Posts Tagged ‘audiobook’

Words I Can’t Say: Pronunciation Guides for Audiobook Recordings

What do you do when the  producer of the audiobook version of your novel asks you to provide a pronunciation guide for words you have no idea how to say?

Many folks who grew up as voracious readers have probably experienced the embarrassment of knowing the meaning of a word before learning its pronunciation. This phenomenon tends to rear its ugly head at the most inopportune times—most often when one is trying to sound erudite in front of new acquaintances. In the company of learned peers, such a faux pas can feel mortifying.

After I graduated from college I had thought this particular nightmare was behind me. By that point my spoken vocabulary had mostly achieved parity with my reading level. Encouraged by the prospect of a future in which I would put words on pages and let others puzzle over them, I let myself get comfortable. Then I got lazy. And I got cocky.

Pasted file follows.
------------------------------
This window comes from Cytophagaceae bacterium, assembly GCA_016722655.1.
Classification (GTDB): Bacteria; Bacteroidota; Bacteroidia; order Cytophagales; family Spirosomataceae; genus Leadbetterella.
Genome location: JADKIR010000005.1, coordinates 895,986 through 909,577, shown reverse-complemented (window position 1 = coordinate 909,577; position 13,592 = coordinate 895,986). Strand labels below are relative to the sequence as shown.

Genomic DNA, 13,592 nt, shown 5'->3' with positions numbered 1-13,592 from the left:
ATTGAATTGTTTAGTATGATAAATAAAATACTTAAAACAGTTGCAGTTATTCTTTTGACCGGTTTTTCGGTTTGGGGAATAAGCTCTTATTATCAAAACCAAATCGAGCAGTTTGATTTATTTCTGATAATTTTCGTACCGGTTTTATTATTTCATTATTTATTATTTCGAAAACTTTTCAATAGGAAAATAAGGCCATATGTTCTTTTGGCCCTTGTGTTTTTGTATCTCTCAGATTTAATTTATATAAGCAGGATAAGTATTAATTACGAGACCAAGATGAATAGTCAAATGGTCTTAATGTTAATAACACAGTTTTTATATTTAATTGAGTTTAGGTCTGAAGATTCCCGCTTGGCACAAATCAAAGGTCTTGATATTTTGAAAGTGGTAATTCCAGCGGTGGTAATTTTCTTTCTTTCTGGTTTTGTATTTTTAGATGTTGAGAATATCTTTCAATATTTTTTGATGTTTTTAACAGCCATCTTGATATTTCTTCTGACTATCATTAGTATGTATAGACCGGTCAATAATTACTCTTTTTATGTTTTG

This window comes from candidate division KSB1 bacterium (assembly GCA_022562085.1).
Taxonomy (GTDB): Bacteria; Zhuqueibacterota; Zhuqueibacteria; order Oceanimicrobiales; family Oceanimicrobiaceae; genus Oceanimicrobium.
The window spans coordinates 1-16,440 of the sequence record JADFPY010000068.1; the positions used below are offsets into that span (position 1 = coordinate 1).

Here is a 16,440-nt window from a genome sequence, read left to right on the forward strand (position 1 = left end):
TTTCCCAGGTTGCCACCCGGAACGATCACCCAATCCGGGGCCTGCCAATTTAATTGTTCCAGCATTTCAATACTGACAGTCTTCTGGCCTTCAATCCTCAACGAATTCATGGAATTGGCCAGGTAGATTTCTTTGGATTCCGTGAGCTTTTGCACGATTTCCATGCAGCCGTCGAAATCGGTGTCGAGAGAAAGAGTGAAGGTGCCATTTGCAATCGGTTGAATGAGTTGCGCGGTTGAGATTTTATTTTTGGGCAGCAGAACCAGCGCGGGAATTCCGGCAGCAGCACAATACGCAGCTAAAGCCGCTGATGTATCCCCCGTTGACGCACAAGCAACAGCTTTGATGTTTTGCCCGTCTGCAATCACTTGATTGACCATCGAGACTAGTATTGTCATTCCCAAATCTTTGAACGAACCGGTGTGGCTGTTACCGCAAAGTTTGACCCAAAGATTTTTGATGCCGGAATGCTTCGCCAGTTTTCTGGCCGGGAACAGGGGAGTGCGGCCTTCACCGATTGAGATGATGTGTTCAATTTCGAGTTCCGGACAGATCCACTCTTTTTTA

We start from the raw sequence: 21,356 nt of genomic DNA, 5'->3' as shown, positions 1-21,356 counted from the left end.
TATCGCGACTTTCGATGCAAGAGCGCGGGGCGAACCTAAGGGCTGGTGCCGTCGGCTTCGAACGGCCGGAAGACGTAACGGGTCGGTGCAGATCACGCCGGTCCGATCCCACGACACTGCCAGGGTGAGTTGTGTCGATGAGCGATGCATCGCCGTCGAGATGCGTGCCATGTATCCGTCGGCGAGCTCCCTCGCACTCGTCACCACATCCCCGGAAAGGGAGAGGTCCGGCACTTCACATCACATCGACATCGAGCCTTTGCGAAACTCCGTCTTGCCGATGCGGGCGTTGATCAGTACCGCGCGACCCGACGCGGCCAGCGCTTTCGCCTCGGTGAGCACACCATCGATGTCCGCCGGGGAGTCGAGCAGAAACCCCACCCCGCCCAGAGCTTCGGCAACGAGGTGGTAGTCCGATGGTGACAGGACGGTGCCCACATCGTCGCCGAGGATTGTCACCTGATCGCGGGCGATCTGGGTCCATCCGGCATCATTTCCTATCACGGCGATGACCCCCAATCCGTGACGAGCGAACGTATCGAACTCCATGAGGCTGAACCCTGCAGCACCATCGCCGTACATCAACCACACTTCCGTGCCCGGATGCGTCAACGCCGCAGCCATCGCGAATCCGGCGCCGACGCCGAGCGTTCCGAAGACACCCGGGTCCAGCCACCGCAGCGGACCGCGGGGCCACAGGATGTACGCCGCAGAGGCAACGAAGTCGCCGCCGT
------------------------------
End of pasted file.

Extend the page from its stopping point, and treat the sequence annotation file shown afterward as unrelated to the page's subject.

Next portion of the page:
What Do You Say, Writer-man?

In early December of 2017 I received an e-mail from the producer of the audiobook version of my original novel The Midnight Front, a story whose premise involves ceremonial black magic being practiced as part of a behind-the-scenes conflict during the Second World War. The producer asked me to do something I had done before for audiobooks of my previous novels: provide a pronunciation guide for specified proper nouns and exotic words in my manuscript, as a reference for the actor who would record the audiobook. But this request was different.

As I skimmed through the list of words, I realized I had dug myself into an inescapable pit. Having reproduced verbatim in my novel the content of Renaissance-era black-magic rituals, it had never occurred to me that I would at some point have to tell someone how to pronounce these words. The rituals included obscure phrases in bastardized Latin, consonant-heavy names of demons, and other archaisms for which no easy reference exists.